Scientists use lasers to imitate an exploding star here on Earth

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Scientists use lasers to imitate an exploding star here on Earth

It could be centuries (if ever) before humans can observe the behavior of a supernova first-hand, but scientists at the University of Oxford may have delivered the next best thing. They've recently simulated an exploding star by zapping an extremely thin carbon rod with a powerful laser; the resulting extra-hot blast (1.8 million degrees Fahrenheit) ripped through a chamber much like the real thing, as you can see pictured here. To add an extra dose of realism, the team added a plastic grid that replicated interference from dust and gases.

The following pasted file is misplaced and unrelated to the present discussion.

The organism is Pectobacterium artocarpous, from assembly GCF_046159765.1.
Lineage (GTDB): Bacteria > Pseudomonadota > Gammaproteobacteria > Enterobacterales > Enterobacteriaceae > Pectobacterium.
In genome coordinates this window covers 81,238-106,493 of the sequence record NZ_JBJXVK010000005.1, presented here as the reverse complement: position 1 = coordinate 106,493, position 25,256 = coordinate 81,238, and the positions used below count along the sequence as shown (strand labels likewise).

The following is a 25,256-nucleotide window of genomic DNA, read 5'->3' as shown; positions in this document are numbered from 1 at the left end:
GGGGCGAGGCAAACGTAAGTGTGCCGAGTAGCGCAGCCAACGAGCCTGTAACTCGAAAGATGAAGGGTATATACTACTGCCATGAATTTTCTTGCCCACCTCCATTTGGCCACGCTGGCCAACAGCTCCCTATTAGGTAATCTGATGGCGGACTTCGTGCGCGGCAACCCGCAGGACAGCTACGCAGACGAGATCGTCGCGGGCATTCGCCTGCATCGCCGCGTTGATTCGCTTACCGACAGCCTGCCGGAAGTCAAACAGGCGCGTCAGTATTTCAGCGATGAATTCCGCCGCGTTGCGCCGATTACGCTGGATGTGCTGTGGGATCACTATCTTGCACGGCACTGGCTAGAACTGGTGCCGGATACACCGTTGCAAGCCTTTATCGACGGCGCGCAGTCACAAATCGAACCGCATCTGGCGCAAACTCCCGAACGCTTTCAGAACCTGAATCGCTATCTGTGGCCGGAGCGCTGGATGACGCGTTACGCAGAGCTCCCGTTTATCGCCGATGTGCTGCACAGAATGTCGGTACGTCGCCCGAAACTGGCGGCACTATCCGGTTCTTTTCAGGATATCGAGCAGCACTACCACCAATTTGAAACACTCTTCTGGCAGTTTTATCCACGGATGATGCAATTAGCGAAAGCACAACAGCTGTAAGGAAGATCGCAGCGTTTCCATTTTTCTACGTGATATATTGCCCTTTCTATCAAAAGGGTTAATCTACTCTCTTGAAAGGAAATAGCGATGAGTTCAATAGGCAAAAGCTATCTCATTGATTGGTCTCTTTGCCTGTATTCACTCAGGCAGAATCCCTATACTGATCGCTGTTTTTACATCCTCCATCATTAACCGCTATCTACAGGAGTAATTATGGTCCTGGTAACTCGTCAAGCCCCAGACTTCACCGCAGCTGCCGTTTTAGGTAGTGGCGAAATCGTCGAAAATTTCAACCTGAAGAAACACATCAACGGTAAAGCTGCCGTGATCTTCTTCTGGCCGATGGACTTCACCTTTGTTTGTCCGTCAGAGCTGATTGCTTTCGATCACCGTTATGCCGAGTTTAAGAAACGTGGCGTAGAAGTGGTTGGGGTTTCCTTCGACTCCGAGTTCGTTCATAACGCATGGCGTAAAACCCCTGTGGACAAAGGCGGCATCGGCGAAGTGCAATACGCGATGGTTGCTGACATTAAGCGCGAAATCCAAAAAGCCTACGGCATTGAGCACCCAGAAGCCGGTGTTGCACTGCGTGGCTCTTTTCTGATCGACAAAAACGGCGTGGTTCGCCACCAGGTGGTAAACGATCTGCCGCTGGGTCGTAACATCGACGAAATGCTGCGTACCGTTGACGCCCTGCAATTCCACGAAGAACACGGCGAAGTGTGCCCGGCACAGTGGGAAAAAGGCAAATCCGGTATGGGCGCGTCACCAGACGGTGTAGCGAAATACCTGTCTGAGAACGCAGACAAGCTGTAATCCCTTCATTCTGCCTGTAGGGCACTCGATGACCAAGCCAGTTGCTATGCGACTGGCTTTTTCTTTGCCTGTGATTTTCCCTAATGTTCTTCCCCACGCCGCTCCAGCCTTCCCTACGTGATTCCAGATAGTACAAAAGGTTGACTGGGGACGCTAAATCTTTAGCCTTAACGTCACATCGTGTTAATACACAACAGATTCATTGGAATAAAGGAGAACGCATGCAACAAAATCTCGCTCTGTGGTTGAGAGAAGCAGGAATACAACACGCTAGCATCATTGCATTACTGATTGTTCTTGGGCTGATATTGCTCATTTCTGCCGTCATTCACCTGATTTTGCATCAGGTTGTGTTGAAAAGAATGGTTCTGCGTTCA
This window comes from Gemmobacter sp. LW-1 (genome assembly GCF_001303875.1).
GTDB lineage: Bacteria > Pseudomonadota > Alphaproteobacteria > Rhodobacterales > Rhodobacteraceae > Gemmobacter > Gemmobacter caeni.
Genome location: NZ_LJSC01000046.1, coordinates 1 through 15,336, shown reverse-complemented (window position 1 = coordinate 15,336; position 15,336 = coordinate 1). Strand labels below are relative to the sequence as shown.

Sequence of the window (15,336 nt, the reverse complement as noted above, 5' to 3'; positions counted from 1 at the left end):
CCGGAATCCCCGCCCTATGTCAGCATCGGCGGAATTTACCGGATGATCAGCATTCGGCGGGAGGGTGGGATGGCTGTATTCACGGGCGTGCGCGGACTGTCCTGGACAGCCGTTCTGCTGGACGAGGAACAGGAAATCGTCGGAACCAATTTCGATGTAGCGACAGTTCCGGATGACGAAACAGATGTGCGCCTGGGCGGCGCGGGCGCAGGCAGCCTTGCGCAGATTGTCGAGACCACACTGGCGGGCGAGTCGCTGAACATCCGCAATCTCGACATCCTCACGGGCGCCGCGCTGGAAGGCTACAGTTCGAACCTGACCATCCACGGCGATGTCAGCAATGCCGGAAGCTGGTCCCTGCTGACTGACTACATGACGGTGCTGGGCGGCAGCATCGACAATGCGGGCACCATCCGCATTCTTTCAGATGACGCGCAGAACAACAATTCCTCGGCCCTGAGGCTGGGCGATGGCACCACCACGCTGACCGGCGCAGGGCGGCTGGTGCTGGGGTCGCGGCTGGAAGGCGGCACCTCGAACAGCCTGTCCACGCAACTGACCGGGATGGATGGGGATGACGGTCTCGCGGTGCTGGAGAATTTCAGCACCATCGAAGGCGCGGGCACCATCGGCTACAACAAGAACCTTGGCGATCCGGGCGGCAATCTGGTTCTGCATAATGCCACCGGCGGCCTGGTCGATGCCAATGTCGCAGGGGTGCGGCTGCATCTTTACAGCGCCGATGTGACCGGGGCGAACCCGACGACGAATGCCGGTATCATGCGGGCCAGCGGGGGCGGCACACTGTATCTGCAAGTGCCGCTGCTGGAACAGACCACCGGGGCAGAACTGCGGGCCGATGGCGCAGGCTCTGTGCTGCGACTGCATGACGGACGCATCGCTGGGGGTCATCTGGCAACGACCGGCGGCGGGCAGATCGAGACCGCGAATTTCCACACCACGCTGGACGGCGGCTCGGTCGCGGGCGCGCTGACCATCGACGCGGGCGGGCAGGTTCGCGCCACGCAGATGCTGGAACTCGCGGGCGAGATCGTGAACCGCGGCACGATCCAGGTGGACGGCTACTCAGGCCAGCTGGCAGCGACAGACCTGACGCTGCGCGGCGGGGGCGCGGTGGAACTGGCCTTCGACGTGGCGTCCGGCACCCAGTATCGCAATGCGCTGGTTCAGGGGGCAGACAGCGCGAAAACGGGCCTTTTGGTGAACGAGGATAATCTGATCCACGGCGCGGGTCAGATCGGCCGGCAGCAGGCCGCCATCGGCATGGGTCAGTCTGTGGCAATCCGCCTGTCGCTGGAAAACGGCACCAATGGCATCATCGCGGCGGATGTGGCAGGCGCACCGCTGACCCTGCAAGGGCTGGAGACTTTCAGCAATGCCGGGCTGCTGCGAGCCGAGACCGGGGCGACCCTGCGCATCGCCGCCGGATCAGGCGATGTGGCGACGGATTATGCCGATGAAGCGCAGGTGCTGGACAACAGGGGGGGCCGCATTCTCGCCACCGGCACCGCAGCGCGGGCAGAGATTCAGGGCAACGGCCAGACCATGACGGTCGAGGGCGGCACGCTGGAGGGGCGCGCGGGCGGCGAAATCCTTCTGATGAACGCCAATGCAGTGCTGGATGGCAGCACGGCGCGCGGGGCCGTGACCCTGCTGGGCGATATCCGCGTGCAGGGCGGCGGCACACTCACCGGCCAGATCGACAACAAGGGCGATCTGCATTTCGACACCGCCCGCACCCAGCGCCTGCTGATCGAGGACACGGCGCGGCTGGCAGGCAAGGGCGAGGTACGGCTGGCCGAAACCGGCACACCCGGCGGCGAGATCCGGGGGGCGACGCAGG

The ensuing swirls supported theories behind not just the behavior of supernovas, but the universe at large; turbulence in the test chamber amplified magnetic fields, suggesting that the earliest magnetism was created through similar chaos. Whether or not there's an opportunity to prove this in the future, it's clear that researchers are at least on the right track.

[Image credit: University of Oxford]

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